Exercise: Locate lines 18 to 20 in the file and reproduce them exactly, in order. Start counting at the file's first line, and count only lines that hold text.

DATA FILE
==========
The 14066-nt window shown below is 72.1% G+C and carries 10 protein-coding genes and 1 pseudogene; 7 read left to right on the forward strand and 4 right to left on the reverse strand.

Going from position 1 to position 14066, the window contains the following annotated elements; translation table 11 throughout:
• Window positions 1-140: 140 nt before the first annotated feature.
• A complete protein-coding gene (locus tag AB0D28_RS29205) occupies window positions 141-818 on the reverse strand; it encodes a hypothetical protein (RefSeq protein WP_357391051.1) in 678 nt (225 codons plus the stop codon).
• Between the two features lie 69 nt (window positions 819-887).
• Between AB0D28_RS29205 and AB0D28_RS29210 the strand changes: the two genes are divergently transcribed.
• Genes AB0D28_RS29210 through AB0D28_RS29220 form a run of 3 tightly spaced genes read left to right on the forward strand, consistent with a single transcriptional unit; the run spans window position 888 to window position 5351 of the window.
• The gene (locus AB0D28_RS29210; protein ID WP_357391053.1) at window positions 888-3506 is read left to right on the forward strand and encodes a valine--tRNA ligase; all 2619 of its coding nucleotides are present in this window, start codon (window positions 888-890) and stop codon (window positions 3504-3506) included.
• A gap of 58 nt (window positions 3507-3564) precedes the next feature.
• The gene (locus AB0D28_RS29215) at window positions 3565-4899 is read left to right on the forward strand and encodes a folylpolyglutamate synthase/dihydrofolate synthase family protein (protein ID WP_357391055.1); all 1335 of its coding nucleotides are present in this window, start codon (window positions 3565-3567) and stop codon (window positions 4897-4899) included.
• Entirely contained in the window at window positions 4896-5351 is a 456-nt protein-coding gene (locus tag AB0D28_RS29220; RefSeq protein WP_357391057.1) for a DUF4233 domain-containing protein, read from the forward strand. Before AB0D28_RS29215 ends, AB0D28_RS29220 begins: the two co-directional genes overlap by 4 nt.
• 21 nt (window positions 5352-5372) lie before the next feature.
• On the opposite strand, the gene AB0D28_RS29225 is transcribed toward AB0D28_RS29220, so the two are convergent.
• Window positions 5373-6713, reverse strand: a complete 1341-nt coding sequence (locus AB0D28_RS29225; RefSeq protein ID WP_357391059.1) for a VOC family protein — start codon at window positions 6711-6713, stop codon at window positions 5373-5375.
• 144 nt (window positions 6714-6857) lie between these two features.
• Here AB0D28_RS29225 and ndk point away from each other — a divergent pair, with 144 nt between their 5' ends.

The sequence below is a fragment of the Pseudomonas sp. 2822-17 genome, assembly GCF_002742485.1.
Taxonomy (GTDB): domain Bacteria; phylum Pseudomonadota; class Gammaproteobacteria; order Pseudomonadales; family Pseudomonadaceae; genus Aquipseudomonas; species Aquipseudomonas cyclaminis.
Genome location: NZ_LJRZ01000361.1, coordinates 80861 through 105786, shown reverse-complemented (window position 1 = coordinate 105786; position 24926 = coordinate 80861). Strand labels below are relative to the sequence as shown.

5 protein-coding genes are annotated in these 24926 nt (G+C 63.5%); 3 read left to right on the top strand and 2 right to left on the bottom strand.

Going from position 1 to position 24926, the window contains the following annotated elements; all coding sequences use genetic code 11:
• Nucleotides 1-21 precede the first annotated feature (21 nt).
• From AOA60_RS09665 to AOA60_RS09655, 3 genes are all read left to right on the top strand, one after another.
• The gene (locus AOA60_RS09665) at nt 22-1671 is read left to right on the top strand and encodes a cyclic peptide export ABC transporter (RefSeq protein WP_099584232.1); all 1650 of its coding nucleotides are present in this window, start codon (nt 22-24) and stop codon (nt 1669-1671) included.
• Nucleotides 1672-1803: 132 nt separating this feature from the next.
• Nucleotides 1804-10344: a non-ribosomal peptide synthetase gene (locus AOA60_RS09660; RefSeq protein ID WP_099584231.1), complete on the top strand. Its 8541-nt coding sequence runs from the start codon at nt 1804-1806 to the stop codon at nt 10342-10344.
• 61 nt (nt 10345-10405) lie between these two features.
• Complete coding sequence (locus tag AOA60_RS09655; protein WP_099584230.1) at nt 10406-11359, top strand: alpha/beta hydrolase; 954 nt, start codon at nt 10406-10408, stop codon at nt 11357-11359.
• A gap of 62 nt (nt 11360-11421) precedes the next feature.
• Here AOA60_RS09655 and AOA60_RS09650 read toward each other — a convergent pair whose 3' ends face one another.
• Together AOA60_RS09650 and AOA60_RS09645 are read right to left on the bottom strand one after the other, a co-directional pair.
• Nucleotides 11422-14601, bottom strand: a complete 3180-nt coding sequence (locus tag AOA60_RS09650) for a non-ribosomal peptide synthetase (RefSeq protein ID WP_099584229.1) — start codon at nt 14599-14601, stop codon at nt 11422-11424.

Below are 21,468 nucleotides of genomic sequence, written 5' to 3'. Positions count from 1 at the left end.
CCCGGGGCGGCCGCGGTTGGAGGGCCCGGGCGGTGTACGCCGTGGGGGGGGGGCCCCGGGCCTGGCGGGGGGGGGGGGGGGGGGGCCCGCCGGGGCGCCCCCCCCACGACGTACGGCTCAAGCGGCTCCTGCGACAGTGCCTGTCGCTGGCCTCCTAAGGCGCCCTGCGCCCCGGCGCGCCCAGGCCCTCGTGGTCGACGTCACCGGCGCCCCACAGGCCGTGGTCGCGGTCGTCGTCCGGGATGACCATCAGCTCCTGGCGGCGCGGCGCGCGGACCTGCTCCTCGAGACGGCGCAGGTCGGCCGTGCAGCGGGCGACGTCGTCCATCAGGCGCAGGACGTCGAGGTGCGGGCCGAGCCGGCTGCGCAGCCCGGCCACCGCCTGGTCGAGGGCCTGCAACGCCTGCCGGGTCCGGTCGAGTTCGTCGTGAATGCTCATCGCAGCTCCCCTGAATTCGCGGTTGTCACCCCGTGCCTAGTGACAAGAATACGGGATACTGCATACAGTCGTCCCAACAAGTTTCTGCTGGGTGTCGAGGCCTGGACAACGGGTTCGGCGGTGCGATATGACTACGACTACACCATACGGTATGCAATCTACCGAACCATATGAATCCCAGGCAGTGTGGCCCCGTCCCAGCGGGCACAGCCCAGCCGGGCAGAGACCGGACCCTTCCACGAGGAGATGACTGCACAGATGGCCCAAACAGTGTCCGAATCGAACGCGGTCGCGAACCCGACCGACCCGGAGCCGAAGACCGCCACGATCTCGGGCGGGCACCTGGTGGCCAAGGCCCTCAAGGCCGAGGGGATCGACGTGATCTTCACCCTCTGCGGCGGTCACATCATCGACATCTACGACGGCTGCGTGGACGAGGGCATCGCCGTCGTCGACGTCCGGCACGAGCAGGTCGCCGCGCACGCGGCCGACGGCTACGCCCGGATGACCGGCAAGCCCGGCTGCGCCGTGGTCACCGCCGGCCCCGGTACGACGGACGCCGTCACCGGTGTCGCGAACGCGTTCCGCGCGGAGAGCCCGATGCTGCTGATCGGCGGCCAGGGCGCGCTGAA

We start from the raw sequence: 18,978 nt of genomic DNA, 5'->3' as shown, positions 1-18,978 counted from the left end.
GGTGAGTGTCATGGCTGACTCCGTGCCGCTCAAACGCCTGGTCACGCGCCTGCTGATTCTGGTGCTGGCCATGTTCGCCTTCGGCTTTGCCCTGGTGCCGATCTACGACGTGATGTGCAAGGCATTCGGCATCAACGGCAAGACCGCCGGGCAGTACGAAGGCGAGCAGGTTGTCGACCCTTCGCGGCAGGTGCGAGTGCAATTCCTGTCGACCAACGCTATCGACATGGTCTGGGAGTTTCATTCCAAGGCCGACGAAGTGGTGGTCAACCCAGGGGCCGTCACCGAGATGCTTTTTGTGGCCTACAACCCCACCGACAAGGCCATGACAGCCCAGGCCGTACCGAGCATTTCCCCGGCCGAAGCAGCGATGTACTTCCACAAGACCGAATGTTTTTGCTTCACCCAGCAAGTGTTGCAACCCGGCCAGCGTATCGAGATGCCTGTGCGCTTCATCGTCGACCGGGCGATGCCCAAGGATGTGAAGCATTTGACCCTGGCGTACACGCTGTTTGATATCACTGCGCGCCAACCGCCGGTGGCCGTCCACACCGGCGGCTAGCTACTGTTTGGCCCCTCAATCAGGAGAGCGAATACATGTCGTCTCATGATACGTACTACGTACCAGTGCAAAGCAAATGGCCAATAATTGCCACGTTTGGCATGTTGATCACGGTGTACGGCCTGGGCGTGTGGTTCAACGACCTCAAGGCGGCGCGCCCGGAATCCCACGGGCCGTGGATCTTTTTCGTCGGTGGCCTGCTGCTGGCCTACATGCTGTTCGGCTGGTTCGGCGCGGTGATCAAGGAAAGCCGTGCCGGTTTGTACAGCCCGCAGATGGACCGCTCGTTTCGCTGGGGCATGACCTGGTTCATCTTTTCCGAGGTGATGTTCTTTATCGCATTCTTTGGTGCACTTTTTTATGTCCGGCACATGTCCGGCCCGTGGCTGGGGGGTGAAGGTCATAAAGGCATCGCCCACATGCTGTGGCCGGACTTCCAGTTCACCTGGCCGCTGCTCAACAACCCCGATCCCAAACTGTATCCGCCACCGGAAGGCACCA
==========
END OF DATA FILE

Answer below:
Taxonomy (GTDB): domain Bacteria; phylum Pseudomonadota; class Gammaproteobacteria; order Pseudomonadales; family Pseudomonadaceae; genus Aquipseudomonas; species Aquipseudomonas cyclaminis.
Genome location: NZ_LJRZ01000361.1, coordinates 80861 through 105786, shown reverse-complemented (window position 1 = coordinate 105786; position 24926 = coordinate 80861). Strand labels below are relative to the sequence as shown.

5 protein-coding genes are annotated in these 24926 nt (G+C 63.5%); 3 read left to right on the top strand and 2 right to left on the bottom strand.